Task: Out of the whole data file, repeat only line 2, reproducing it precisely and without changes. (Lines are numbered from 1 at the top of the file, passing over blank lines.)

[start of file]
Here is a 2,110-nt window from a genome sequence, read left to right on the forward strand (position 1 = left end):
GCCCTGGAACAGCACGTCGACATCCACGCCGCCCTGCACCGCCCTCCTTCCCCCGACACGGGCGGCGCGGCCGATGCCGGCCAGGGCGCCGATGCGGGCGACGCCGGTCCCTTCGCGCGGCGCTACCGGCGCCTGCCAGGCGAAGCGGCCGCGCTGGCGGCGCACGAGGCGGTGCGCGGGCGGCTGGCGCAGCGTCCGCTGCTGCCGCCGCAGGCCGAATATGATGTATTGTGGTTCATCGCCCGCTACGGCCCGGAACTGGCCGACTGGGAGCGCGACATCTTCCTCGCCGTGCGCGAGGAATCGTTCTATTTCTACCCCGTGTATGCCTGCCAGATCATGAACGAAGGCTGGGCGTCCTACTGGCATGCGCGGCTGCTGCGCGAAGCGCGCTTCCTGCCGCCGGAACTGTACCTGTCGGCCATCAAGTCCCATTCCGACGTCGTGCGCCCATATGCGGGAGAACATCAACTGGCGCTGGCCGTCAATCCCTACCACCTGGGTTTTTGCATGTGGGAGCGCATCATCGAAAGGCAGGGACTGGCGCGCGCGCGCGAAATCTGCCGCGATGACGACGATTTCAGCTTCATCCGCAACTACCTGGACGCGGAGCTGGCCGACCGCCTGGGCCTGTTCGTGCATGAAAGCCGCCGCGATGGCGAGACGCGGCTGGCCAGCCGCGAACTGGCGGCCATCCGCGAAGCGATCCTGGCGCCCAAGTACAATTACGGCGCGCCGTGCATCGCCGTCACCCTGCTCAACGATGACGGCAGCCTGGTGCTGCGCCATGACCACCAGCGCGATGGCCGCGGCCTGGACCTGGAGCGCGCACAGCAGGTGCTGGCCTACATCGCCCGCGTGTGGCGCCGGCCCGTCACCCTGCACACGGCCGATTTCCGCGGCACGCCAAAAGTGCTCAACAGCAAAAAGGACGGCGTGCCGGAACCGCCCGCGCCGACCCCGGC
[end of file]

GCCCTGGAACAGCACGTCGACATCCACGCCGCCCTGCACCGCCCTCCTTCCCCCGACACGGGCGGCGCGGCCGATGCCGGCCAGGGCGCCGATGCGGGCGACGCCGGTCCCTTCGCGCGGCGCTACCGGCGCCTGCCAGGCGAAGCGGCCGCGCTGGCGGCGCACGAGGCGGTGCGCGGGCGGCTGGCGCAGCGTCCGCTGCTGCCGCCGCAGGCCGAATATGATGTATTGTGGTTCATCGCCCGCTACGGCCCGGAACTGGCCGACTGGGAGCGCGACATCTTCCTCGCCGTGCGCGAGGAATCGTTCTATTTCTACCCCGTGTATGCCTGCCAGATCATGAACGAAGGCTGGGCGTCCTACTGGCATGCGCGGCTGCTGCGCGAAGCGCGCTTCCTGCCGCCGGAACTGTACCTGTCGGCCATCAAGTCCCATTCCGACGTCGTGCGCCCATATGCGGGAGAACATCAACTGGCGCTGGCCGTCAATCCCTACCACCTGGGTTTTTGCATGTGGGAGCGCATCATCGAAAGGCAGGGACTGGCGCGCGCGCGCGAAATCTGCCGCGATGACGACGATTTCAGCTTCATCCGCAACTACCTGGACGCGGAGCTGGCCGACCGCCTGGGCCTGTTCGTGCATGAAAGCCGCCGCGATGGCGAGACGCGGCTGGCCAGCCGCGAACTGGCGGCCATCCGCGAAGCGATCCTGGCGCCCAAGTACAATTACGGCGCGCCGTGCATCGCCGTCACCCTGCTCAACGATGACGGCAGCCTGGTGCTGCGCCATGACCACCAGCGCGATGGCCGCGGCCTGGACCTGGAGCGCGCACAGCAGGTGCTGGCCTACATCGCCCGCGTGTGGCGCCGGCCCGTCACCCTGCACACGGCCGATTTCCGCGGCACGCCAAAAGTGCTCAACAGCAAAAAGGACGGCGTGCCGGAACCGCCCGCGCCGACCCCGGC